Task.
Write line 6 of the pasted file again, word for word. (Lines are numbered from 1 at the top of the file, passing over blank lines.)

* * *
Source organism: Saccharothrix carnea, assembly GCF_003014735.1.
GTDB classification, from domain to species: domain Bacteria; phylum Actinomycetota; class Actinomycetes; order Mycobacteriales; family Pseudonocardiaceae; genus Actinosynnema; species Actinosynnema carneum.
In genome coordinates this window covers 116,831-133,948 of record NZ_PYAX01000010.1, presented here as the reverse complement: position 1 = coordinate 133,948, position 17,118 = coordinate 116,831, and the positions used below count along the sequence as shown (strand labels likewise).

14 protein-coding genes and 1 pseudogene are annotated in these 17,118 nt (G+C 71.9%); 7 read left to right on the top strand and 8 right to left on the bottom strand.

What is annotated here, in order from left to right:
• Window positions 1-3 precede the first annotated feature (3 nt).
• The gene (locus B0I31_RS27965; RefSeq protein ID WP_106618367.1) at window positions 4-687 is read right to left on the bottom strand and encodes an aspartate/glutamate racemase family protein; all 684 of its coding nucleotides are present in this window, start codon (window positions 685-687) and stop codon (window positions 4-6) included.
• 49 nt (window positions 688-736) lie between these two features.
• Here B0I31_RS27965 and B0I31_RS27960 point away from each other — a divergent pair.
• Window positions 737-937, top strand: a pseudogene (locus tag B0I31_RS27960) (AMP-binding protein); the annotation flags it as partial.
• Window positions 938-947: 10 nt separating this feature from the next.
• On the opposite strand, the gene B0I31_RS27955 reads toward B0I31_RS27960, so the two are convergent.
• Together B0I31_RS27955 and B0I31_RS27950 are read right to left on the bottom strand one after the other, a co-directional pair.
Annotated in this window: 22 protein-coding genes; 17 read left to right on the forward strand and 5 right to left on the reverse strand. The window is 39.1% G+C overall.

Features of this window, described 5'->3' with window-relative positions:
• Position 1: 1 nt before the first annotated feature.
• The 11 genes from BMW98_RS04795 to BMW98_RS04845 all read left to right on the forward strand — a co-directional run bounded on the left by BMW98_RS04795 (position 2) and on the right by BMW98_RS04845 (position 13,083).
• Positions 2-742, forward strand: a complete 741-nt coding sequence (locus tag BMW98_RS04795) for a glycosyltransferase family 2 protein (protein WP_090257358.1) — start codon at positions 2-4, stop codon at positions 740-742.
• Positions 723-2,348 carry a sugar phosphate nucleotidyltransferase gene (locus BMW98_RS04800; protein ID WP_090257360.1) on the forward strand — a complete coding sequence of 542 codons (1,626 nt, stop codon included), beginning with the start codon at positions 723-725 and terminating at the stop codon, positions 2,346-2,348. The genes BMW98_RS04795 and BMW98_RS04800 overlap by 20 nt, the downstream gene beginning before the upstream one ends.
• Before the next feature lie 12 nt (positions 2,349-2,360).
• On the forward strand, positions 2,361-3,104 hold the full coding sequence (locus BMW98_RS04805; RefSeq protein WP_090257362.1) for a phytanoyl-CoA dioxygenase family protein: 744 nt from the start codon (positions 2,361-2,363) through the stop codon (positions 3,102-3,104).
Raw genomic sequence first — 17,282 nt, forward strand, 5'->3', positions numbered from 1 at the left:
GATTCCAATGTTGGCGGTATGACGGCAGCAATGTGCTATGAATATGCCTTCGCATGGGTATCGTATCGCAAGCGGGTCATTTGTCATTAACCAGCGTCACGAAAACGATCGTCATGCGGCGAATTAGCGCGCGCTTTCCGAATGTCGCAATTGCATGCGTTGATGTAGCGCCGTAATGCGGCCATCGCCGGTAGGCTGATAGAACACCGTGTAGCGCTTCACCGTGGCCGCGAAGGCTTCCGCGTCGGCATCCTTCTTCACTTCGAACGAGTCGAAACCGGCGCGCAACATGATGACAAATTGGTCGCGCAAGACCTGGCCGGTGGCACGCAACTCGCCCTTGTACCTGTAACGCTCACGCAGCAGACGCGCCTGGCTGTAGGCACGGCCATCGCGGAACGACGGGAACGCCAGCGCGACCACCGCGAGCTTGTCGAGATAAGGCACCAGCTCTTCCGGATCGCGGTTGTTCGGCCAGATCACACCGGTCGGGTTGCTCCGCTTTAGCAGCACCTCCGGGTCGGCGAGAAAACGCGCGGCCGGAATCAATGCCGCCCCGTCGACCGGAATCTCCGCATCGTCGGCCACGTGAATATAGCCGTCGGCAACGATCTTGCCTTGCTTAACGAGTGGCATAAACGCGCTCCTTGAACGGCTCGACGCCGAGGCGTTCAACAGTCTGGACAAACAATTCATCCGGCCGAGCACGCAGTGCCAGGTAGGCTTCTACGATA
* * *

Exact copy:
• Window positions 1-3 precede the first annotated feature (3 nt).